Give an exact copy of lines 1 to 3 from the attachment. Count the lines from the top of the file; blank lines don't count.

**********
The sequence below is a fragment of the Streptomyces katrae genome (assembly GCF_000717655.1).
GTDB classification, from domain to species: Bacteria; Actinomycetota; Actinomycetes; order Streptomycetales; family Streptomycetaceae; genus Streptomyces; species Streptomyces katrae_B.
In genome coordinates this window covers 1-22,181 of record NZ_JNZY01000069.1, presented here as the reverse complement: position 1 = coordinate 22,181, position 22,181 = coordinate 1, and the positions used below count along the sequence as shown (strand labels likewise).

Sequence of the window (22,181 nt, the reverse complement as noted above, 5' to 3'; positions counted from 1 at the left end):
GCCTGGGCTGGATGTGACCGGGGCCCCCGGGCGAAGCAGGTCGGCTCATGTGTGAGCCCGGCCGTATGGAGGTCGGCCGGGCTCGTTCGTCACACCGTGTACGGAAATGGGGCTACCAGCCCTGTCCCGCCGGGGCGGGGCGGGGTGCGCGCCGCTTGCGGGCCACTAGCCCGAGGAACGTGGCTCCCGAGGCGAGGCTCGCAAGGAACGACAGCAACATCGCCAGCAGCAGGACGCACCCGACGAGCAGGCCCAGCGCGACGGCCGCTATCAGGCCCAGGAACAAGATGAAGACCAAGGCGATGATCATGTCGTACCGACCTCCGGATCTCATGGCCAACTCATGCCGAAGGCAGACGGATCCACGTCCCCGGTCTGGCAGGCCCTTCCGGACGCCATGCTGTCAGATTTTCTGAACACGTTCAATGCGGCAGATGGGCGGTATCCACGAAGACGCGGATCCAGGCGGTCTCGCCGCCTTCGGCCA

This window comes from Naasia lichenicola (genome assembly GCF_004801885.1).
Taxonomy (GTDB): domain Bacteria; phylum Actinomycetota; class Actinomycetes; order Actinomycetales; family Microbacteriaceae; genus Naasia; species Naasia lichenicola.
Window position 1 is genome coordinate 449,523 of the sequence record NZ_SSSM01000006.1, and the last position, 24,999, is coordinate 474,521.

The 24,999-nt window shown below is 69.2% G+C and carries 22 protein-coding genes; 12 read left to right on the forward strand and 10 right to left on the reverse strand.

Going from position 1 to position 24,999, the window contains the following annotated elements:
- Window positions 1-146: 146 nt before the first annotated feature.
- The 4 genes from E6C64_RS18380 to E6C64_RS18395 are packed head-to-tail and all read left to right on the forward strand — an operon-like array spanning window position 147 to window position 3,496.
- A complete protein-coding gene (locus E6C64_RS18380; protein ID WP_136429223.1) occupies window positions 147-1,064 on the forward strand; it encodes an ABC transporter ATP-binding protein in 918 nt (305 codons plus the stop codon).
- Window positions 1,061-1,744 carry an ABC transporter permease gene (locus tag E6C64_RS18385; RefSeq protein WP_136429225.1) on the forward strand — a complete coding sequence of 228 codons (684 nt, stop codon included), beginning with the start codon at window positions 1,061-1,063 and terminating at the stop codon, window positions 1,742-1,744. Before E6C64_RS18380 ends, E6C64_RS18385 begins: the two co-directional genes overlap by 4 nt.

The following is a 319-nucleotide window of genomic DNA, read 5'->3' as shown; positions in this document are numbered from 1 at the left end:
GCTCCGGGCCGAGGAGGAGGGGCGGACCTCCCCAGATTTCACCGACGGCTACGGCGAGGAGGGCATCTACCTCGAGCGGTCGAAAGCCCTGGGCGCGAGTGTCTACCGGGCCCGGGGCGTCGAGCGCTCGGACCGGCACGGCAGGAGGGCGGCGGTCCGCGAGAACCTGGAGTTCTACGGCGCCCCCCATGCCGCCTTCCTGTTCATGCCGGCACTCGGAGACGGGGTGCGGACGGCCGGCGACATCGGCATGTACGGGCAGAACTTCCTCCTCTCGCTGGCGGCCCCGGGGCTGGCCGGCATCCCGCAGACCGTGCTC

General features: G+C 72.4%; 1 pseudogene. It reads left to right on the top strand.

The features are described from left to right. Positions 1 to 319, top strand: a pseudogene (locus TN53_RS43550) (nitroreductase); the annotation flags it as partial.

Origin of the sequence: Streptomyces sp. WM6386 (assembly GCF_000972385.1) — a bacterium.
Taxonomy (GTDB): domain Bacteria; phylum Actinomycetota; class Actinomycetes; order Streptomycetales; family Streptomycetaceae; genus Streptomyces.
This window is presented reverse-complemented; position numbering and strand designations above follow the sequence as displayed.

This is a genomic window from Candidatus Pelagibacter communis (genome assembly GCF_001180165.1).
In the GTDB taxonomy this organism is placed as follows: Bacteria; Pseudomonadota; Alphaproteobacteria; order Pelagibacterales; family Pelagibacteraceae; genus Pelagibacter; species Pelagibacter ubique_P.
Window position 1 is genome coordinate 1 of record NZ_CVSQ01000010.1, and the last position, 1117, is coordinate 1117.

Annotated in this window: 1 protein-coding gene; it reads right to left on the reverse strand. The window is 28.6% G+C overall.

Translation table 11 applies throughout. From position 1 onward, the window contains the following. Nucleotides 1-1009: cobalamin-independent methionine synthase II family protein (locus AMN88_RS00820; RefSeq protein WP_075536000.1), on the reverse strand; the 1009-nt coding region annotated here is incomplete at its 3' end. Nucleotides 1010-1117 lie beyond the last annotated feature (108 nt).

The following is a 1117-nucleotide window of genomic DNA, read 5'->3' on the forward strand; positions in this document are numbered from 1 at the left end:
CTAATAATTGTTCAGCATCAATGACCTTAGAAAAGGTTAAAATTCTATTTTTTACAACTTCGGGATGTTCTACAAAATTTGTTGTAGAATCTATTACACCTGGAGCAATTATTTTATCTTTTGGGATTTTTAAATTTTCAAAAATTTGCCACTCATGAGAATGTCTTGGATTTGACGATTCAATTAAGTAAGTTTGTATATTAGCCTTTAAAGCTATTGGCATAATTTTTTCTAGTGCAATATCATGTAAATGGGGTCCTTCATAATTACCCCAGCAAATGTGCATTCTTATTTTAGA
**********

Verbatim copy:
The sequence below is a fragment of the Streptomyces katrae genome (assembly GCF_000717655.1).
GTDB classification, from domain to species: Bacteria; Actinomycetota; Actinomycetes; order Streptomycetales; family Streptomycetaceae; genus Streptomyces; species Streptomyces katrae_B.
In genome coordinates this window covers 1-22,181 of record NZ_JNZY01000069.1, presented here as the reverse complement: position 1 = coordinate 22,181, position 22,181 = coordinate 1, and the positions used below count along the sequence as shown (strand labels likewise).